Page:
There are few innovations more iconic to Nike than Air. And it’s remained one of our most revered product lines for decades. Made primarily in the U.S., it’s a technology we’ve continued to improve with a focus on better looks, better performance, and being better for the planet. Today, it is one of the best examples of sustainable innovation in Nike footwear.
In 1977, aeronautical engineer Frank Rudy presented a crazy idea to Phil Knight: placing air inside of shoes for cushioning. Phil went for a test run, and Nike never looked back. Since then, Nike Air shoes have been a staple sneaker in closets around the world.
Nike Air technology consists of pressurized air (nitrogen) inside a tough yet flexible bag called the Nike Air sole unit. The Air sole units are located in the midsole beneath the heel, forefoot or in both areas.
Nike Air Manufacturing Innovation manufactures its most advanced Air sole units from three Nike facilities in the U.S.—two of which are based in Oregon, near Nike’s World Headquarters, and one near St. Louis, Missouri.
Since the early 90’s, manufacturing waste from Air sole units has been re-engineered into every new Air sole made. Just as every second counts for an athlete, every ounce of material matters for us. Excess material scraps are collected from Nike’s proprietary manufacturing process and put back into a machine that grinds the scraps down so they are able to be used again. This is a circular process which allows us to reuse more than 90 percent of the materials used in the creation of our innovative Air soles, so materials stay on the feet of athletes and out of landfills.
While we’ve been recycling manufacturing waste for decades, Nike continuously invests in technologies which allow us to do more with less impact. For instance, the first Air soles were inflated with hexafluoroethane (Freon 116) and sulfur hexafluoride (SF6), harmful greenhouse gases. As part of Nike’s commitment to creating a clean and healthy playing field for all athletes, we knew we had to transition to a climate-friendly chemical compound. After years of research, Nike transitioned to using nitrogen in all of its Air soles in 2006.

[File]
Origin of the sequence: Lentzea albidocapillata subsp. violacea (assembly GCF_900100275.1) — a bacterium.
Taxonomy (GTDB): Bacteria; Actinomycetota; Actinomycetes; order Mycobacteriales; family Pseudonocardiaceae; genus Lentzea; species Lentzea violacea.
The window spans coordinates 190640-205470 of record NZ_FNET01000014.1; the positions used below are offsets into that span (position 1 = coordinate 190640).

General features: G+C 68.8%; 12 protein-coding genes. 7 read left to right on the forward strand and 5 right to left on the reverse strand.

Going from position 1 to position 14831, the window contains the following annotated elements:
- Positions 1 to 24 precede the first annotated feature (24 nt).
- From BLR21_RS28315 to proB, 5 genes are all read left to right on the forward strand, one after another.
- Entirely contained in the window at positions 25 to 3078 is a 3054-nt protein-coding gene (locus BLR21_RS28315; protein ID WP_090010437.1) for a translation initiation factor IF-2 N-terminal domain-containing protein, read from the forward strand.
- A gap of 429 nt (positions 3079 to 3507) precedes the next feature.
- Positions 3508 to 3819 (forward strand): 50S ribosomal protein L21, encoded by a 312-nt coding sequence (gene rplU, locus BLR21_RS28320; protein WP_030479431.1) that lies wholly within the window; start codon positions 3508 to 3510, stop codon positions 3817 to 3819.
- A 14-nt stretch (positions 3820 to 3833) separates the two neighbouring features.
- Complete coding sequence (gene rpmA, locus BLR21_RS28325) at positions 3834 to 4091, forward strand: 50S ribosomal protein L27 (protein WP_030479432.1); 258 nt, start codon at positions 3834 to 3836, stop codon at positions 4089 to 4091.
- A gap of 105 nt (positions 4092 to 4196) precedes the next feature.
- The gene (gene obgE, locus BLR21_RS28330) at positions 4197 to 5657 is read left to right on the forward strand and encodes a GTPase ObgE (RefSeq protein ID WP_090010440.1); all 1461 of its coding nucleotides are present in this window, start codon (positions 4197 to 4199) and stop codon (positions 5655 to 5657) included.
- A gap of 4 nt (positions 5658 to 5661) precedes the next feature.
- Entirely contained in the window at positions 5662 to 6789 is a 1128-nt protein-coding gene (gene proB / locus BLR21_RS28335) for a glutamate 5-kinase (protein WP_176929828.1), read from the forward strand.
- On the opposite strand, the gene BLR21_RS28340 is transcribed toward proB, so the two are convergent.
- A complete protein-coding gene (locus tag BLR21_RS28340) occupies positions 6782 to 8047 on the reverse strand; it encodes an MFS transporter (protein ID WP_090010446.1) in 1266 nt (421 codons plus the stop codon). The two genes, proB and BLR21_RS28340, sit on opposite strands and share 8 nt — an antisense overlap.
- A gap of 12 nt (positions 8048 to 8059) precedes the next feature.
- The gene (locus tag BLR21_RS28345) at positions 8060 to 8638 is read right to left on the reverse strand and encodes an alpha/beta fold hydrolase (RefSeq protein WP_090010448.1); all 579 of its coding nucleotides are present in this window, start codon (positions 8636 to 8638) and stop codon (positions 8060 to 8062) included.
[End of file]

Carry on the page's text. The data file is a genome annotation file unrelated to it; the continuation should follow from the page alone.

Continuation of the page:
Since 2008, all Air sole innovations contain at least 50 percent recycled material. Today, Nike Air Manufacturing Innovation facilities divert over 95 percent of manufacturing waste from landfills. That’s 51 million pounds of materials, the equivalent of nearly 10 Olympic-sized swimming pools, from May 2016 to May 2017 alone. We also invented a dye coloring process for Air soles which allows 99 percent of recoverable dye water to be recycled. Our facilities use LED lighting and employ teams who are constantly seeking ways to further reduce our impact such as minimizing packaging waste and reducing carbon-intensive shipping methods.
We never stop iterating and improving our products and our business, streamlining our design process so we can deliver high-performance products with fewer, more sustainable materials. For instance, in the new Nike Air VaporMax shoe, we’ve pioneered a concept that removes the need for a foam mid-sole. The shoe delivers on our most daring dream: helping every athlete feel the unparalleled sensation of running on air via a unique cushioning system with Air across the entire bottom of the shoe.
Nike primarily manufactures its most innovative Air soles in our U.S. facilities, which gives us the ability to continuously develop sustainable materials and new methods of make to minimize our environmental impact and maximize performance. But we’re not stopping there: as of mid-2019, all North America Nike Air Manufacturing Innovation facilities will purchase 100 percent renewable energy. We’re pushing our limits and setting the bar higher than we ever thought possible, all while holding ourselves accountable to pushing the industry forward.